Whatta Choke!

castroville-artichoke-ranch-980x360We were looking for the Artichoke Center of the World. So we drove into Watsonville  – where nobody knew what we were talking about.

Ed recalled visiting Watsonville, California many years ago and learning that it held this title. But alas! No longer. Castroville is the current Artichoke Center. In fact, Half Moon Bay should probably hold the title, since it was the first place in America to grow artichokes. These were brought to the New World by Spanish settlers.


But in 1922, Andrew Molera planted the first shoots in Castroville.  By the following year, there were nine artichoke growers in the area. Within four years there were more than 50 growers and 12,000 acres of artichokes growing around Castroville. These days, most restaurants serving artichokes proudly proclaim their provenance from Castroville.

Having settled the matter of supremacy, we set out to find just how Californians, in the heart of artichoke country, eat their artichokes. Our first taste was at Cibo, a chic Italian restaurant in Monterey which has the most beautiful presentation I’ve ever seen.

artichoke s

A giant artichoke was first steamed, then grilled on an open flame, lightly charring the outside leaves but imparting a lovely smoky flavour throughout. This was then served on a checkerboard of balsamic reduction and garlic aioli. It was so beautiful, I didn’t want to destroy it. But destroy it I did. It was glorious, the balsamic tang and smooth aioli making a lovely pairing with the leaves, which, let’s face it, are relatively bland.

The next day we visited the Monterey Bay Aquarium, an amazing place; there simply isn’t another word for it. We watched children learning to appreciate the oceans and all the creatures in this last relatively unexplored frontier of our planet.

children touching s

The Monterey Bay Aquarium is responsible for Seafood Watch, a fabulous program to encourage the consumption of sustainably harvested seafood and prevent wanton destruction of dwindling species. They offer a free app for mobile phones to check before you buy.


What’s most fascinating is that the aquarium now sits in the building once occupied by an enormous sardine cannery. Indeed, in the first 40 years of the 20th century, the sardines were fished out of existence in Monterey Bay, and most were canned in this building.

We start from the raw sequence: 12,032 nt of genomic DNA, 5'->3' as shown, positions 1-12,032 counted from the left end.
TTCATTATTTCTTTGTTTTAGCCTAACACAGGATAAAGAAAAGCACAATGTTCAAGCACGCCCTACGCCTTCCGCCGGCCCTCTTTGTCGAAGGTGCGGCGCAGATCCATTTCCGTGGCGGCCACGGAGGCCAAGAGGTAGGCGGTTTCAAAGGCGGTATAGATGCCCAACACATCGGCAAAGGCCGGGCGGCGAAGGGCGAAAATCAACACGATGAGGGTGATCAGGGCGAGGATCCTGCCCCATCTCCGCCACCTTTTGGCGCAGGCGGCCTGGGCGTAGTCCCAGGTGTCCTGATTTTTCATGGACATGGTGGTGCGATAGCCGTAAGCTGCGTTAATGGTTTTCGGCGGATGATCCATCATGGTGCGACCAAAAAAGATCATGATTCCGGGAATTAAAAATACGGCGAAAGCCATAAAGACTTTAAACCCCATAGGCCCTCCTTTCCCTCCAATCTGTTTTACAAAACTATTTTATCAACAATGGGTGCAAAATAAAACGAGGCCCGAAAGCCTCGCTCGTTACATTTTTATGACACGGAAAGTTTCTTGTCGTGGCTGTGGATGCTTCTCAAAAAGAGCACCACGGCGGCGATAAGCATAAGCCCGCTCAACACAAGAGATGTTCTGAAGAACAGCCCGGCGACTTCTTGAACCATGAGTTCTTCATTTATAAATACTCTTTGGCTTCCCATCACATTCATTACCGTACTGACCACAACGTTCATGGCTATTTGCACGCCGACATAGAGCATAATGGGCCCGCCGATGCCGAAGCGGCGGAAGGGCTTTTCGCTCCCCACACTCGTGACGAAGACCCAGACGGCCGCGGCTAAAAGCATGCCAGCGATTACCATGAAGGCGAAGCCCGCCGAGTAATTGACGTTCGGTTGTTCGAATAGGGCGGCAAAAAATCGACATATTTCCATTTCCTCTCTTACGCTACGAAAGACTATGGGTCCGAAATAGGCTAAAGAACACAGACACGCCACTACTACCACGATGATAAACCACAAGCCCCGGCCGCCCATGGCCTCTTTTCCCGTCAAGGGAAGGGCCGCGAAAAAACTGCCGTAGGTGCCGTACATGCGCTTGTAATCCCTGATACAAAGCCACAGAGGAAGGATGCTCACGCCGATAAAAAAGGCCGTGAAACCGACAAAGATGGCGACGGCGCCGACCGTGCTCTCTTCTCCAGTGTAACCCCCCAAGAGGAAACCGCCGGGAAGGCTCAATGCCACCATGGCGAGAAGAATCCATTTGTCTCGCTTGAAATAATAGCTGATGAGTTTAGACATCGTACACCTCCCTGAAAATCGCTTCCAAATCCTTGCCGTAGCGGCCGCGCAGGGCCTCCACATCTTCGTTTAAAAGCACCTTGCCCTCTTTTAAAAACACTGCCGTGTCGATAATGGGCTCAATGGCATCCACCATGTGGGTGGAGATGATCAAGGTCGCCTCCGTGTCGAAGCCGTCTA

There was so much to see here that we had worked up an appetite walking around it. A short walk away, we found ourselves at Cannery Row Brewing Co. Artichokes are on the menu, hurrah!

cannery artichoke sThis time the giant artichoke had been wood grilled, then filled with fresh salsa and drizzled with poblano pepper cream and sprinkled with crispy garlic (deep fried). The leaves had the same smokiness but the salsa and cream gave it a whole new flavour profile. And the crunch of fried garlic just added another texture for perfection.

You might think I’d had enough but you’d be wrong. When I found artichokes on the menu again today, I decided one more sample was in order. We spent a contented morning exploring Carmel-by-the-Sea, a pretty town of chic boutiques and wonderful beach. It’s the most dog friendly place on earth – thanks in part to Doris Day.

rio artichoke sAt a local favourite hangout, the Rio Grill in Carmel, I tried one more version of artichokes. This time it was marinated, then fire roasted and served with a sundried tomato aioli. Frankly, this version was so tasty with the balsamic marinade and flame-kissed leaves, it didn’t need the aioli at all.

I love artichokes – can you tell? They are low in calories and fat. Nonetheless, they are a rich source of dietary fiber and anti-oxidants, as well as an excellent source of folic acid and Vitamin K. And while I have always enjoyed them with a light lemon juice dressing, I think might branch out a little. Though, I confess, I’d have a hard time duplicating Cibo’s artistic presentation.

marilyn monroe

By the way, I’m in good company in my love of artichokes. Marilyn Monroe was given the honorary title of Artichoke Queen in 1947 during a visit in the Monterey Bay Area. A photograph was taken of her wearing a sash that bore the words “California Artichoke Queen,” and she posed with three local dignitaries, all holding artichokes. I love that picture!

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